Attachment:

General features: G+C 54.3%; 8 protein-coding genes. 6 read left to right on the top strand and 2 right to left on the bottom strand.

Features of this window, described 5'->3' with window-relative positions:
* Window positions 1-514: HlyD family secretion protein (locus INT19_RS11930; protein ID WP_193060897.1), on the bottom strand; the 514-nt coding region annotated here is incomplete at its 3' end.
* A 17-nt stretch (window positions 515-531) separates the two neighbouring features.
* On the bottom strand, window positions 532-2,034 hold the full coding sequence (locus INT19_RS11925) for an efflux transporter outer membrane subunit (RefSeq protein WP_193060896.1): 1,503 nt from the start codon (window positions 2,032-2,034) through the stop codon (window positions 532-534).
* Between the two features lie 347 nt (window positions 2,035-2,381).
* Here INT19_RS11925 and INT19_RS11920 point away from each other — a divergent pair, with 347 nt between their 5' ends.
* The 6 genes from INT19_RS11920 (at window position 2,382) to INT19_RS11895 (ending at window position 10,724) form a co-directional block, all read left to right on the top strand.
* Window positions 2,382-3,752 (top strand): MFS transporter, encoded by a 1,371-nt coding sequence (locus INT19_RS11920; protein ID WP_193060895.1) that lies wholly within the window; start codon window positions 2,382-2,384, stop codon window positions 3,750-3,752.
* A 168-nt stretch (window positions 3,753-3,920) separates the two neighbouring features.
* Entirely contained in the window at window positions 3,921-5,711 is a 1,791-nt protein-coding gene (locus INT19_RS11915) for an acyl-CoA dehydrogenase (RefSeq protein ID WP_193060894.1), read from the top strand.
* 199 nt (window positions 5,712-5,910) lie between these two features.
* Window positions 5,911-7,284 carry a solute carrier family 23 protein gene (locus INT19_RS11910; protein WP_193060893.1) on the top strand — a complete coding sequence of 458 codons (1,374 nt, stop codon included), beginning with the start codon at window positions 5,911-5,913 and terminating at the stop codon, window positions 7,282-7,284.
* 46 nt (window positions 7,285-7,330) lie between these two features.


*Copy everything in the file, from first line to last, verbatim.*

General features: G+C 54.3%; 8 protein-coding genes. 6 read left to right on the top strand and 2 right to left on the bottom strand.

Features of this window, described 5'->3' with window-relative positions:
* Window positions 1-514: HlyD family secretion protein (locus INT19_RS11930; protein ID WP_193060897.1), on the bottom strand; the 514-nt coding region annotated here is incomplete at its 3' end.
* A 17-nt stretch (window positions 515-531) separates the two neighbouring features.
* On the bottom strand, window positions 532-2,034 hold the full coding sequence (locus INT19_RS11925) for an efflux transporter outer membrane subunit (RefSeq protein WP_193060896.1): 1,503 nt from the start codon (window positions 2,032-2,034) through the stop codon (window positions 532-534).
* Between the two features lie 347 nt (window positions 2,035-2,381).
* Here INT19_RS11925 and INT19_RS11920 point away from each other — a divergent pair, with 347 nt between their 5' ends.
* The 6 genes from INT19_RS11920 (at window position 2,382) to INT19_RS11895 (ending at window position 10,724) form a co-directional block, all read left to right on the top strand.
* Window positions 2,382-3,752 (top strand): MFS transporter, encoded by a 1,371-nt coding sequence (locus INT19_RS11920; protein ID WP_193060895.1) that lies wholly within the window; start codon window positions 2,382-2,384, stop codon window positions 3,750-3,752.
* A 168-nt stretch (window positions 3,753-3,920) separates the two neighbouring features.
* Entirely contained in the window at window positions 3,921-5,711 is a 1,791-nt protein-coding gene (locus INT19_RS11915) for an acyl-CoA dehydrogenase (RefSeq protein ID WP_193060894.1), read from the top strand.
* 199 nt (window positions 5,712-5,910) lie between these two features.
* Window positions 5,911-7,284 carry a solute carrier family 23 protein gene (locus INT19_RS11910; protein WP_193060893.1) on the top strand — a complete coding sequence of 458 codons (1,374 nt, stop codon included), beginning with the start codon at window positions 5,911-5,913 and terminating at the stop codon, window positions 7,282-7,284.
* 46 nt (window positions 7,285-7,330) lie between these two features.